What were the results of the study?

• There were more instances of both high-level regulative processes and high-level inquiry processes and fewer instances of both low-level regulative processes and low-level inquiry processes in the PISG condition, but the results were not statistically significant.

• An in-depth analysis of the discourse of two of the groups was conducted to provide further insight into the connections between regulative and inquiry processes in the two experimental conditions. Some of the findings were as follows:

PISG group

• During collaborative work in PISG Group, eight occurrences of high-level regulative processes led to three occurrences of high-level inquiry processes.

• The PISG group applied scientific concepts such as structure, function, and adaptation to create a scientific explanation of the adaptations of a cactus plant to desert conditions during the collaborative work.

• During the individual work on the field trip phase, the students in the PISG group noted observations but tended not to make inferences to the scientific concepts. There was improvement in this in the post-field trip phase.

PSGI group

• During collaborative work in the PSGI group, 12 instances of low-level regulatory processes led to 12 instances of low-level inquiry processes.

• During collaborative work, the students tended to verbalize their own ideas with little or no questioning, challenging, or integrating of the ideas by other group members. This led to weak scientific reasoning and a weak conclusion.

• During the individual work on the field trip phase and post-field trip phase, the students in the PSGI group were able to make inferences connecting concepts such as structure and adaptation. As individuals, they were better able to reason and draw conclusions than as a group.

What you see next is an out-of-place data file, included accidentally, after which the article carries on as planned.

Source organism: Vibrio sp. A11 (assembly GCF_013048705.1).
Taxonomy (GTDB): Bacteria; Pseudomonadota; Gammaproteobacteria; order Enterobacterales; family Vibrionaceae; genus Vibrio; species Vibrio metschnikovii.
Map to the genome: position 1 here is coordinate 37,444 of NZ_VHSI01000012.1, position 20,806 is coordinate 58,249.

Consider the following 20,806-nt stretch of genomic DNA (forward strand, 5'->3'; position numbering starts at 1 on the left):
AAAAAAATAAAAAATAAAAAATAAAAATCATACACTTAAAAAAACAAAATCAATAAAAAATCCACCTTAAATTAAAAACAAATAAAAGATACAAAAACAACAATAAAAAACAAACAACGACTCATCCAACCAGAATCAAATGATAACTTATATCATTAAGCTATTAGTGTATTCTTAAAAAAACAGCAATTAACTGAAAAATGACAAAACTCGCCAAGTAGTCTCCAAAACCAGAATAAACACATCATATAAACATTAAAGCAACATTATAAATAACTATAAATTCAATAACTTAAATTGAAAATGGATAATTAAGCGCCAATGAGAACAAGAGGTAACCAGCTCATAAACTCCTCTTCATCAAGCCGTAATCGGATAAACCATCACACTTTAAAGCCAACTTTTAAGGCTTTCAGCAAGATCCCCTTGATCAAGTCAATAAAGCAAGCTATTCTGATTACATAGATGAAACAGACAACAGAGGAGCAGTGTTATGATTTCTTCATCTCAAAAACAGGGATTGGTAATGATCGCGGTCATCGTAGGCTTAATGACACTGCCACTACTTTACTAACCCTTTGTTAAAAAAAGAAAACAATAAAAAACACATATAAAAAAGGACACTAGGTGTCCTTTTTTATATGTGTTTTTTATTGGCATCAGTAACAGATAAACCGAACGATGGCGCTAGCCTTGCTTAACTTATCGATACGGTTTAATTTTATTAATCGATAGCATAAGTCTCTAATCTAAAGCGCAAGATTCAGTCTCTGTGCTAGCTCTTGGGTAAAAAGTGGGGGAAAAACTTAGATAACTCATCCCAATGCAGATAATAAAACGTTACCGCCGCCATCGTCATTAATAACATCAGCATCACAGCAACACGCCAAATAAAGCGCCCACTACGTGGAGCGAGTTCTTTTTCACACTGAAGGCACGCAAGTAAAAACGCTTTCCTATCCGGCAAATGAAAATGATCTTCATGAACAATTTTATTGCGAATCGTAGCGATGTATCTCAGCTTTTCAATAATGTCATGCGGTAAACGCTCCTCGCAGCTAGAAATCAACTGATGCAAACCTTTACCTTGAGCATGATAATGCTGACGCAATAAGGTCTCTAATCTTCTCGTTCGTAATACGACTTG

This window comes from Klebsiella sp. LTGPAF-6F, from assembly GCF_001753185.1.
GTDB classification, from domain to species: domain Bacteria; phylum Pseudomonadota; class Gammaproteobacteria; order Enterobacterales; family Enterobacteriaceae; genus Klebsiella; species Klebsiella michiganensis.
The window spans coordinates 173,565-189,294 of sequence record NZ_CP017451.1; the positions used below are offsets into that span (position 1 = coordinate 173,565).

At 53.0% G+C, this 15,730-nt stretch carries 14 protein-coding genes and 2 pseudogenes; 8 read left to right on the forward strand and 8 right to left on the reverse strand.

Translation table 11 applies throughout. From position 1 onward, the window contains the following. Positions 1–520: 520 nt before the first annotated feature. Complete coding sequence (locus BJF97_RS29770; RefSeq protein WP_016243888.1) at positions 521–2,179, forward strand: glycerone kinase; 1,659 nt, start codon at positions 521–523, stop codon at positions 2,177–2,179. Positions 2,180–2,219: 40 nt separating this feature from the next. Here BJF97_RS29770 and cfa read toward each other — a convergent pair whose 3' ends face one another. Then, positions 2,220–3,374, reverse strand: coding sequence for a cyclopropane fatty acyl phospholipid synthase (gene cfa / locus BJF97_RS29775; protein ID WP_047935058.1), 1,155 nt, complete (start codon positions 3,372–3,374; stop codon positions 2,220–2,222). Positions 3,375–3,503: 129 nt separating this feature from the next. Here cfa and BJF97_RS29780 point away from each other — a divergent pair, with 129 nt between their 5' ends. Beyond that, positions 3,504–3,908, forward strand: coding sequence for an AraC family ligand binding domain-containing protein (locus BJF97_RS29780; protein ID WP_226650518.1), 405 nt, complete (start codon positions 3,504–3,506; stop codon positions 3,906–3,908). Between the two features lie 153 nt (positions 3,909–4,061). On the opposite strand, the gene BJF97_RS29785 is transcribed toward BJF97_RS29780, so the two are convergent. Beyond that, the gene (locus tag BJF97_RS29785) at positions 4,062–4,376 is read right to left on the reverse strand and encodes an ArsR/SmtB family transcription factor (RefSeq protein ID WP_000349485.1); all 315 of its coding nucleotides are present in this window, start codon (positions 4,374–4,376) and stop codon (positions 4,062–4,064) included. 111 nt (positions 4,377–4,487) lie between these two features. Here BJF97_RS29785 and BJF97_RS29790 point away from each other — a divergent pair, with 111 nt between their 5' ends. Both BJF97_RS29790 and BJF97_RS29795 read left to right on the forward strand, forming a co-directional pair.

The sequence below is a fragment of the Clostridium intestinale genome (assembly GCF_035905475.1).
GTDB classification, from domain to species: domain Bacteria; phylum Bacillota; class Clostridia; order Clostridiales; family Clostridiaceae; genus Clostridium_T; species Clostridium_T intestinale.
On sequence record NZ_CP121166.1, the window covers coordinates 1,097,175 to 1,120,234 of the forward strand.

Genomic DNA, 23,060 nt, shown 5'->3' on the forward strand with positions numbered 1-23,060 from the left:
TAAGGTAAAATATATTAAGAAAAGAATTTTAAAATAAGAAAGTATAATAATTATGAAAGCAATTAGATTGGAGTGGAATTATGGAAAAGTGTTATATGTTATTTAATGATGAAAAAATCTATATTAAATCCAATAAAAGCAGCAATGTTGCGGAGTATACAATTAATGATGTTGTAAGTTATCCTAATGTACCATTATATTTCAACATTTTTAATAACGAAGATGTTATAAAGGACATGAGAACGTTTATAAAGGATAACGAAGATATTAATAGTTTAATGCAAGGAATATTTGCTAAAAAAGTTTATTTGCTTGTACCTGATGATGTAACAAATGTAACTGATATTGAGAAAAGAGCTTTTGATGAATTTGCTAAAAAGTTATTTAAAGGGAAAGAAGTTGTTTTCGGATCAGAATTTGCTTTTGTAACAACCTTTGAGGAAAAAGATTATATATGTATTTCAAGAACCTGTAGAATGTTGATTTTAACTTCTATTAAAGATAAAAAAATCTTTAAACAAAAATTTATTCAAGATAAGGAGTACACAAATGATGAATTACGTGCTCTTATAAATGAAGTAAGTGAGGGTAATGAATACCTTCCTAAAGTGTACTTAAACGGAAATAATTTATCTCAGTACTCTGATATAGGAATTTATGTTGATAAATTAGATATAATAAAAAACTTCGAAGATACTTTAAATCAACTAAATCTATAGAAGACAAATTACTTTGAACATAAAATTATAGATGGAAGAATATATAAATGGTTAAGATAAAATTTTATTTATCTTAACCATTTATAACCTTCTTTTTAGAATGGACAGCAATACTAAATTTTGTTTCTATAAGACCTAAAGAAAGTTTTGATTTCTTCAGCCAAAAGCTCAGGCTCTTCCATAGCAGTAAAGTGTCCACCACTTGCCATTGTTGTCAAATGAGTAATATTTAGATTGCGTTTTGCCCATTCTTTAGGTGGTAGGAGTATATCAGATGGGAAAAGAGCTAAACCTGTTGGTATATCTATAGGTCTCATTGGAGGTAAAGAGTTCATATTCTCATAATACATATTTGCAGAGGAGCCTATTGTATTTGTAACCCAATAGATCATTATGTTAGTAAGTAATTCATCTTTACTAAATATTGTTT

What might this mean for our classrooms?

It seems that allowing students to practice the skills individually before making use of them in group work prepared students better for collaboration.

Even though the content of the individual and group stages was not identical, and though the students during the individual stage had not made many connections with the scientific concepts, the self-questioning and self-explanation that took place in the individual phase seems to have primed the students to question and build on one another’s ideas during the group work stage. In turn, these higher-level regulatory processes led to higher-level generation and evaluation of evidence and drawing of conclusions.

In contrast, the PSGI group used the group work time to mostly state their own thoughts. They were not ready to engage in higher-level collaborative processes, and so at the group stage their reasoning and conclusions were weak. However, the group stage seemed to prepare them for improved reasoning at the individual stage.

The researchers do not comment on the overall learning from the two alternate learning sequences, so it is not possible to make claims about which ultimately leads to better learning. However, it seems to certainly be the case that individual work prior to collaborative group work can improve the quality and outcomes of group interactions.

Tan, E. (2018) Effects of two differently sequenced classroom scripts on common ground in collaborative inquiry learning. Instructional Science Vol. 46, pp. 893–919.